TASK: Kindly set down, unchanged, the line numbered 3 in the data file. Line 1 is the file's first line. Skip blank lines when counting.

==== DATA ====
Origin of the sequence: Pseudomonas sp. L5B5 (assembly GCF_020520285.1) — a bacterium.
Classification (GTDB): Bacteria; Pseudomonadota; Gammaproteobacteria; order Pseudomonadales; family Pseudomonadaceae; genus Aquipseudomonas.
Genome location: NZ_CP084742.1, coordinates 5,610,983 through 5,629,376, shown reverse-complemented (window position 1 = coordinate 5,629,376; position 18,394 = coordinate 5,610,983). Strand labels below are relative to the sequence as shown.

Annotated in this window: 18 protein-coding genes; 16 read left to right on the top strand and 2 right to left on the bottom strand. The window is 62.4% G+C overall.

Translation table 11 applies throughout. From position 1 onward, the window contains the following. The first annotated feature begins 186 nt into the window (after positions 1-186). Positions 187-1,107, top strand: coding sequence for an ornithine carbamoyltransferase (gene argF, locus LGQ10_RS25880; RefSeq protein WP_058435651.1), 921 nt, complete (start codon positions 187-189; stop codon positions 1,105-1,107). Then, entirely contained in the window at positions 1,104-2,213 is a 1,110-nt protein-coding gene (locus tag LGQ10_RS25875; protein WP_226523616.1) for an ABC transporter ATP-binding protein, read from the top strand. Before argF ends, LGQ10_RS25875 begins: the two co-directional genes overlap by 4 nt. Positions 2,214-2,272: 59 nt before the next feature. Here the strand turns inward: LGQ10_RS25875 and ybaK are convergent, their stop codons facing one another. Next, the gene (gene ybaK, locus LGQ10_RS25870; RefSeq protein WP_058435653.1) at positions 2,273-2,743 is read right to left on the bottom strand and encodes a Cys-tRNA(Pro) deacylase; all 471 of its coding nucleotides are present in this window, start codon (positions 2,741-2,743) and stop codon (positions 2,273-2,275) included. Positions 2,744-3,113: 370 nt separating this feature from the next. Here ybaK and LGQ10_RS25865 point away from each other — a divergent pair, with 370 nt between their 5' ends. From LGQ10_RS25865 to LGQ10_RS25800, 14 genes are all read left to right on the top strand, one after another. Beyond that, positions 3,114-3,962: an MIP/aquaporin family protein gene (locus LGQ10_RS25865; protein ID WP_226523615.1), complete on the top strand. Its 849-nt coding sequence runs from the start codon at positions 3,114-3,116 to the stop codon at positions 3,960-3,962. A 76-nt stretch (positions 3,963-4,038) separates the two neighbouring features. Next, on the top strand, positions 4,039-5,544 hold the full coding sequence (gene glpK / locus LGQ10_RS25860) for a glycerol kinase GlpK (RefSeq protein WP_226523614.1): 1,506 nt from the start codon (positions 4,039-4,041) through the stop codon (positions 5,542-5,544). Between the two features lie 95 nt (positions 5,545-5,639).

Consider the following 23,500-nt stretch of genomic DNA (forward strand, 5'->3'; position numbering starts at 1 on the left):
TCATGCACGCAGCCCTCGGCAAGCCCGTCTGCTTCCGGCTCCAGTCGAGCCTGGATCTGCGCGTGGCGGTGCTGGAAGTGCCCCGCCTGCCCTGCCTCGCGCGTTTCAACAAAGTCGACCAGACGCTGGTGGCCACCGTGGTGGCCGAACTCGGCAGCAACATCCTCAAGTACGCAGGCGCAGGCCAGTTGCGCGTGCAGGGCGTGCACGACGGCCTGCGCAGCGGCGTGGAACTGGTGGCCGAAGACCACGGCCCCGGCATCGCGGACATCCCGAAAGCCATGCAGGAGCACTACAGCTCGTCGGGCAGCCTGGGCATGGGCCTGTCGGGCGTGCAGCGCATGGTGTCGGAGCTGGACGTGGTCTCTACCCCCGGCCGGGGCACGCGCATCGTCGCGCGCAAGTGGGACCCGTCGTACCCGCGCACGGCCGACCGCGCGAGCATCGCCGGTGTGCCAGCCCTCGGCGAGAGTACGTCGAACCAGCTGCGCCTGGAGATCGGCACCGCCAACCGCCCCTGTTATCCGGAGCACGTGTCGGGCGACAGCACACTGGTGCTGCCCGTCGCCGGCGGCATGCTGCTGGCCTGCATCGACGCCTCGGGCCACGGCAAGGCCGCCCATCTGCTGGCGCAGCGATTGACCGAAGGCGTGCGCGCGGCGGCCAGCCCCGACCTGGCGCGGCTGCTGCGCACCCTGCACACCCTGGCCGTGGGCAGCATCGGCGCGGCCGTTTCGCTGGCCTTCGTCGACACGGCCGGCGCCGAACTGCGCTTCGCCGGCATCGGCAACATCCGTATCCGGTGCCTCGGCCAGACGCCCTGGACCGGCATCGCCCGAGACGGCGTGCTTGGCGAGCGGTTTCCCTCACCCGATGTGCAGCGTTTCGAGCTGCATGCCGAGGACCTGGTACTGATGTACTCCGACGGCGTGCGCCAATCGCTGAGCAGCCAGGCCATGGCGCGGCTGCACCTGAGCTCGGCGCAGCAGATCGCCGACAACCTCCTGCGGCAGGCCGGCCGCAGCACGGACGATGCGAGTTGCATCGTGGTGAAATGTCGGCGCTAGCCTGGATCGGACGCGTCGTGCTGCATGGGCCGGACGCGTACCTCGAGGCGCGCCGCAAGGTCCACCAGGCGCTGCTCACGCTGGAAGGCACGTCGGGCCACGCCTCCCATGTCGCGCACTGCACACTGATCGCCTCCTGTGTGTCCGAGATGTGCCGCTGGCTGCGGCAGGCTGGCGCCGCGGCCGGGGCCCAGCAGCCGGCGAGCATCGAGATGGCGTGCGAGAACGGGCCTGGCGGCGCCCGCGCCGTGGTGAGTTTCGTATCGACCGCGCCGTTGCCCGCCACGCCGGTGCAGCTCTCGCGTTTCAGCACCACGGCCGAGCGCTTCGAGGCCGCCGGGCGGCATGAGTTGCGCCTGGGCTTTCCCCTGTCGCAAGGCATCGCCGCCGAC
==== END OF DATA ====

Genome location: NZ_CP084742.1, coordinates 5,610,983 through 5,629,376, shown reverse-complemented (window position 1 = coordinate 5,629,376; position 18,394 = coordinate 5,610,983). Strand labels below are relative to the sequence as shown.